# Simplify Modeling With Optimization Modelling Suite

## New features make mathematical optimization models easier to define, company notes.

New features make mathematical optimization models easier to define, company notes.

New features allow for easier switching between NAG solvers. Image courtesy of NAG.

The NAG Library Mark 27.1 from NAG brings user improvements to the Optimization Modelling Suite. New features make mathematical optimization models easier to define, support editing of the model formulation, and allow for easier switching between NAG solvers.

The Optimization Modelling Suite—included in the NAG Library—was developed to give users a uniform approach when defining and solving optimization problems. The routines in the Suite give users a quick and easy way to set up, modify and solve various optimization problems, including linear, quadratic, nonlinear (both convex and non-convex) and data fitting, the company notes.

Optimization Modelling Suite users will benefit from the fact that the model formulation follows its natural representation from its basic components. For example, a QP problem is composed of a set of variables, a quadratic objective, simple bounds and linear constraints, and the model is formulated the same way by calling individual routines building the components in turn. The same approach is used for all types of models and compatible solvers, which makes switching between them and testing different settings simpler, according to the company.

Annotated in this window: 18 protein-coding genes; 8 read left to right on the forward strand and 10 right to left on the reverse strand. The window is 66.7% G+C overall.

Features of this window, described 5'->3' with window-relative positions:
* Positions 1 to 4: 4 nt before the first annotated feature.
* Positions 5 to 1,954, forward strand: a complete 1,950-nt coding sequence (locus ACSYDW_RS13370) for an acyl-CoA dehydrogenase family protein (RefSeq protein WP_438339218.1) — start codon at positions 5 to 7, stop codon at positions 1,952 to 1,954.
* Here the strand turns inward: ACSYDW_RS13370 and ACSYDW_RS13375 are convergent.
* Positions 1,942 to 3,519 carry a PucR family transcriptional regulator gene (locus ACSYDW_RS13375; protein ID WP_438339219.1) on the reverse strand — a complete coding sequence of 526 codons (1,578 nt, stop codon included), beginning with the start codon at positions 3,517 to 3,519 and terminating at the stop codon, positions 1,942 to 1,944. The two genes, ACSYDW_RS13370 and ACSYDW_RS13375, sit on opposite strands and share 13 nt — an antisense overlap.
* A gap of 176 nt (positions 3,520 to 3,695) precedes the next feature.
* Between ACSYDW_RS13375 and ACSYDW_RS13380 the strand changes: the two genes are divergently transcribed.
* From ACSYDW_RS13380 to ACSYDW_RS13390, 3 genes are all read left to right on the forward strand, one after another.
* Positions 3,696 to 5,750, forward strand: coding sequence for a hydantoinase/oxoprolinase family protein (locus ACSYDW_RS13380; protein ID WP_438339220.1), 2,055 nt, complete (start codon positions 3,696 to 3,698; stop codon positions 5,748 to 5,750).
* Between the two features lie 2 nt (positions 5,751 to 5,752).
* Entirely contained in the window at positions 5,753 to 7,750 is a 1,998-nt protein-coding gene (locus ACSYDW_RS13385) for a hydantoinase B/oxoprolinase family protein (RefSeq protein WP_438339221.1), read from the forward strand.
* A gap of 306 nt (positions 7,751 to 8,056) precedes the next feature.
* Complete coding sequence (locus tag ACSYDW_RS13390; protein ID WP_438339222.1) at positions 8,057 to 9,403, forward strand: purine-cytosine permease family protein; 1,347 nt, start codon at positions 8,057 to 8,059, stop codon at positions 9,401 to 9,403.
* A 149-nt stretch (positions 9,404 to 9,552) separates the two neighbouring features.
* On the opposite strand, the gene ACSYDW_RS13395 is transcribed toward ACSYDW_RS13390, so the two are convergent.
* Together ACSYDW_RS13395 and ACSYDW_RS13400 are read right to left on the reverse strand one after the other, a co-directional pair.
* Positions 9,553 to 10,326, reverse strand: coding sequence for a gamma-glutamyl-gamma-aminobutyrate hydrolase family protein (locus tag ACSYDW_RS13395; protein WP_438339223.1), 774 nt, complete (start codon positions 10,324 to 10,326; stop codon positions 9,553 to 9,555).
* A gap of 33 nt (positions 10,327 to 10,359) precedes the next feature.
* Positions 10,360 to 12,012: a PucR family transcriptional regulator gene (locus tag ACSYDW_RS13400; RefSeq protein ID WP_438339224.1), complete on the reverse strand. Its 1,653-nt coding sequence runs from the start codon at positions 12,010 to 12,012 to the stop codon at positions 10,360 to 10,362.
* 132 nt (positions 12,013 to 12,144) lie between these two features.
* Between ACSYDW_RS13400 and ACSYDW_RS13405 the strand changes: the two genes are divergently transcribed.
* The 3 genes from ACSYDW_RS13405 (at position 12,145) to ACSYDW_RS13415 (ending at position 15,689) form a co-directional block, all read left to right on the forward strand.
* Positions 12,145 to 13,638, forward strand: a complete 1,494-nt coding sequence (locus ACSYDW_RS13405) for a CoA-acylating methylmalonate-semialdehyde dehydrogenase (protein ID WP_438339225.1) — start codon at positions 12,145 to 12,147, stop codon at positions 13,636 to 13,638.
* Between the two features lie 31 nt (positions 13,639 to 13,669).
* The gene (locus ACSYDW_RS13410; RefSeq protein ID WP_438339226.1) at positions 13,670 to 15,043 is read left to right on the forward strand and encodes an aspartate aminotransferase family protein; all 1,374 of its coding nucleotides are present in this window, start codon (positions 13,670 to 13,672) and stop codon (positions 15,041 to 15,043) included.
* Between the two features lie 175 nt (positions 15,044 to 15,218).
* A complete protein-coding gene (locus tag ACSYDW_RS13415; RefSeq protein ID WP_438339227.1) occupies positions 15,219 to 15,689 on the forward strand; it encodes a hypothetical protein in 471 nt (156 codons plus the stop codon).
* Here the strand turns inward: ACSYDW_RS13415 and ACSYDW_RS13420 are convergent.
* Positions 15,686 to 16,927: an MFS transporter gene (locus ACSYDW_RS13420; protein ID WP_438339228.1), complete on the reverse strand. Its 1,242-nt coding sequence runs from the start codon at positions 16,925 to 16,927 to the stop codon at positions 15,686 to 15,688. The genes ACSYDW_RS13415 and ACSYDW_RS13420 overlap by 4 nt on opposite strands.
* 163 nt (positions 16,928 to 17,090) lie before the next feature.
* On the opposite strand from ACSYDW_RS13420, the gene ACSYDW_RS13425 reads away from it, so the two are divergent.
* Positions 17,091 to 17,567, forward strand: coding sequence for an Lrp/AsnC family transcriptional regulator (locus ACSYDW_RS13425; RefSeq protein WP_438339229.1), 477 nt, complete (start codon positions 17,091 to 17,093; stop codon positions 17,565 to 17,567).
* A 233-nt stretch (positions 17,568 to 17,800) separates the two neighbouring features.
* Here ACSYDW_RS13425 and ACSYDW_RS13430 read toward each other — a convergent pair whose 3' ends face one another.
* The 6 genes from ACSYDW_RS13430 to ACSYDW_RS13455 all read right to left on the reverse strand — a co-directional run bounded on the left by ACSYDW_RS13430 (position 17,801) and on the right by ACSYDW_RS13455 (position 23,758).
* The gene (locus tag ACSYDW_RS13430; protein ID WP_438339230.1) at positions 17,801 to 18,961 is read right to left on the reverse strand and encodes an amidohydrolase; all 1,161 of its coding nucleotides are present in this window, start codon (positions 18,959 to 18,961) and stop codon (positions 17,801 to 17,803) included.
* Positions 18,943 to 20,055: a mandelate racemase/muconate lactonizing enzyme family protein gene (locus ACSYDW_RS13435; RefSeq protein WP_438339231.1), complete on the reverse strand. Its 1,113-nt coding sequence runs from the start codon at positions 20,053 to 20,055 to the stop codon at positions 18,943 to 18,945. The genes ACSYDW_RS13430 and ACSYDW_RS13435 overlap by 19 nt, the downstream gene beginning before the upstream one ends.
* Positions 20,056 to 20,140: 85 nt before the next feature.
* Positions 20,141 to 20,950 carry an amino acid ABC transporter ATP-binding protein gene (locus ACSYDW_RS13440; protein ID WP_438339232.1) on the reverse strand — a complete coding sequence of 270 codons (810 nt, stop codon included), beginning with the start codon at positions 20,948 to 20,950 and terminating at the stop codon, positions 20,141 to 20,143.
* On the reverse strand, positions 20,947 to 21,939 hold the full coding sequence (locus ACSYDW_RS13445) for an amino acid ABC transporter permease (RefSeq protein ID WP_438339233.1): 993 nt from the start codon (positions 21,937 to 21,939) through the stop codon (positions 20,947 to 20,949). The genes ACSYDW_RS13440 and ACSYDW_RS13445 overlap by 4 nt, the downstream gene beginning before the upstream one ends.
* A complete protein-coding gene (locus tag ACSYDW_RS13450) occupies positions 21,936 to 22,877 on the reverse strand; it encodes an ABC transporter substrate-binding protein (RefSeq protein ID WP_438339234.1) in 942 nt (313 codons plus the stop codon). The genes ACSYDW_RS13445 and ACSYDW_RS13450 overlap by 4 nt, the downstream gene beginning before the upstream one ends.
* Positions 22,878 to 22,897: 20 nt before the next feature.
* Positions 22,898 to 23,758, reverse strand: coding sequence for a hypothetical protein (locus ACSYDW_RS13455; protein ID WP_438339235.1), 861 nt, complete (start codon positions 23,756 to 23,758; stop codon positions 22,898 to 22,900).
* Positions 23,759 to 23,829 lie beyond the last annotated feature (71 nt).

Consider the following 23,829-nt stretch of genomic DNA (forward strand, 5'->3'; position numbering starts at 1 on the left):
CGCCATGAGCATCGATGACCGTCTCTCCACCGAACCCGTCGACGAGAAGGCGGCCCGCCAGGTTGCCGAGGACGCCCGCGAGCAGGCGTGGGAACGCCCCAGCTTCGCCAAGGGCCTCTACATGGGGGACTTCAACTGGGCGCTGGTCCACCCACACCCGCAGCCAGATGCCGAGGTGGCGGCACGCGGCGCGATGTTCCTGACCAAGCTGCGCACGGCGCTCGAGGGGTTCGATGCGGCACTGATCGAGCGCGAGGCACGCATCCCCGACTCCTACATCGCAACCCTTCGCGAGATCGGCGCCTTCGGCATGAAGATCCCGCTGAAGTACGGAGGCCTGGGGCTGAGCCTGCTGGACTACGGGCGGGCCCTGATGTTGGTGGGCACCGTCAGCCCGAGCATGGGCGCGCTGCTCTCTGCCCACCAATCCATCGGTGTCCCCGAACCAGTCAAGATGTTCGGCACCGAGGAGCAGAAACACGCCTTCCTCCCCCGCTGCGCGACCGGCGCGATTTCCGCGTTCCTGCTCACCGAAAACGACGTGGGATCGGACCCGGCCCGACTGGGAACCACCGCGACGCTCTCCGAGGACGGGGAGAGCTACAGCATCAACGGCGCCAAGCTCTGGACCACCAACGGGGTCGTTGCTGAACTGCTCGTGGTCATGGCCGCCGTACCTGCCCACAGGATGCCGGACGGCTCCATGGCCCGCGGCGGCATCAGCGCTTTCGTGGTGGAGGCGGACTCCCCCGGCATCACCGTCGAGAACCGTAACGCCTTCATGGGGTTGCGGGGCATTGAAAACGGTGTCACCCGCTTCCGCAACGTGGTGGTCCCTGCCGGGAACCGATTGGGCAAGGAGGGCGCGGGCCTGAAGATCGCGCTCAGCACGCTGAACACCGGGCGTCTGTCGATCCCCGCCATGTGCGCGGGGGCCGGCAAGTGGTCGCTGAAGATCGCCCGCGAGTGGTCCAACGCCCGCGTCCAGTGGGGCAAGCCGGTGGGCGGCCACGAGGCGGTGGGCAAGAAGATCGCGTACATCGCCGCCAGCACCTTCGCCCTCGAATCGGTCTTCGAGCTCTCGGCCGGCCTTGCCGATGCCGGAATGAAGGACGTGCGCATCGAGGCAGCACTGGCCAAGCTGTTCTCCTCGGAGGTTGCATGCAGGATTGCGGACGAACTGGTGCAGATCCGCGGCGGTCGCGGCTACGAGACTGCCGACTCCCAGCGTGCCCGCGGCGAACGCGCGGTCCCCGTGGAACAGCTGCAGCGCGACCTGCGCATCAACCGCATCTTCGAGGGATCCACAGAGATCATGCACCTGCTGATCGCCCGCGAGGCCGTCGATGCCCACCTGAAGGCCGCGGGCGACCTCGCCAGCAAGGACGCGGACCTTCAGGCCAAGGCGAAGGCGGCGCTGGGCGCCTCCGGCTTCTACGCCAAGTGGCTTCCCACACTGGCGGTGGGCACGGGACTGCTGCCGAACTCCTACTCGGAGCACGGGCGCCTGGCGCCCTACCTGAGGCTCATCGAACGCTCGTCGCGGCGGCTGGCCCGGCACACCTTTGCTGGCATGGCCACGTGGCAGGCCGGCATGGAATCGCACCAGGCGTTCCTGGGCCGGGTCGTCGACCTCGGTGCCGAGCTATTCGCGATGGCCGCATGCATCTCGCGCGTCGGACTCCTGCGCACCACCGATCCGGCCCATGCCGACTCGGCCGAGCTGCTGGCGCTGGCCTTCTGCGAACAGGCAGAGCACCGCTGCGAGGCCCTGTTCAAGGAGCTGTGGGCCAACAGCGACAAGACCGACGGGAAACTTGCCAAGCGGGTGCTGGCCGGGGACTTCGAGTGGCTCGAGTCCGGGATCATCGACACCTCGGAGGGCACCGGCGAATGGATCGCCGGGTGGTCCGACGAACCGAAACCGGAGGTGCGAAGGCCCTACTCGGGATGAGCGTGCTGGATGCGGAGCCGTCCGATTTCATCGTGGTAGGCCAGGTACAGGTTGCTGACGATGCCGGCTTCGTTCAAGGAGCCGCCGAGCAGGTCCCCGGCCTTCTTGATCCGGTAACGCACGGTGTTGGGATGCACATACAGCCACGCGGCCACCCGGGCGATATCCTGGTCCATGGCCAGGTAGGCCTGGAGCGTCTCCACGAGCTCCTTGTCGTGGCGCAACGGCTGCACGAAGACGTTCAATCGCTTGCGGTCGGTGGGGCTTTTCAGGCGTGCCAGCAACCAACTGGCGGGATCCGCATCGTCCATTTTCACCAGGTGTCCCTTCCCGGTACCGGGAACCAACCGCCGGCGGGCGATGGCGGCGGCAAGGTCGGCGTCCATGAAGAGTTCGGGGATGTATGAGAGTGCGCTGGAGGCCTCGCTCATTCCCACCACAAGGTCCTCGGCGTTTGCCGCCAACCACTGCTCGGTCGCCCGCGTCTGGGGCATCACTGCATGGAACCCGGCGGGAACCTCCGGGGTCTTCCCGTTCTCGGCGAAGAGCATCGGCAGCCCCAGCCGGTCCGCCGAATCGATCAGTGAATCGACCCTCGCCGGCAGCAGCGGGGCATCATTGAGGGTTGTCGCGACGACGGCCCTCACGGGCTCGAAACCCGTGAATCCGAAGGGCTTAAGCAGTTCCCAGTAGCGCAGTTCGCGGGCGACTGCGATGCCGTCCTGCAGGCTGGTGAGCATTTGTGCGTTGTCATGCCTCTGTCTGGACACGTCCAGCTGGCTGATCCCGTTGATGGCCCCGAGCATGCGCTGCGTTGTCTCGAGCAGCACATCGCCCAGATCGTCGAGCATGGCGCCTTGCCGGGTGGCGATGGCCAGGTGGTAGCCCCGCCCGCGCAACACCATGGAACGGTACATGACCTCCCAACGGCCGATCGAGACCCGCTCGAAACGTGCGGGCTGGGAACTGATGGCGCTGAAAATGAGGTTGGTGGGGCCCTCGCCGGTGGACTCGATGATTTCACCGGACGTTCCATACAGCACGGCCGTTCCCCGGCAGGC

It is common, according to NAG, that the optimization model that needs to be solved evolves over time. After an initial solution is discovered, further modifications of the formulation are performed to better express the real-world problem into a mathematical model and enhance the understanding of the inner working of the model. To assist users facing this challenge the suite offers ways of extending or modifying the defined formulation:

• see the effect of a particular constraint, variable or least squares residuals by disabling (temporarily removing) them and re-enabling them (bringing them back)
• redefine any existing component, such as, redefine nonlinear objective function or change the objective function type altogether
• add multiple blocks of linear constraints to remove the need to formulate one big matrix with all linear constraints at once
• modify individual coefficients of the linear objective or the linear constraints
• change bounds of any variable or constraints
• fix a variable to a given constant which results in the elimination of the variable across the formulation and decreasing the problem dimension
• edit second-order cones and allow even overlapping cones (two or more cones sharing the same variable)
• formulate quadratic constraints or objective function either in assembled or factorized form.

Sources: Press materials received from the company and additional information gleaned from the company’s website.

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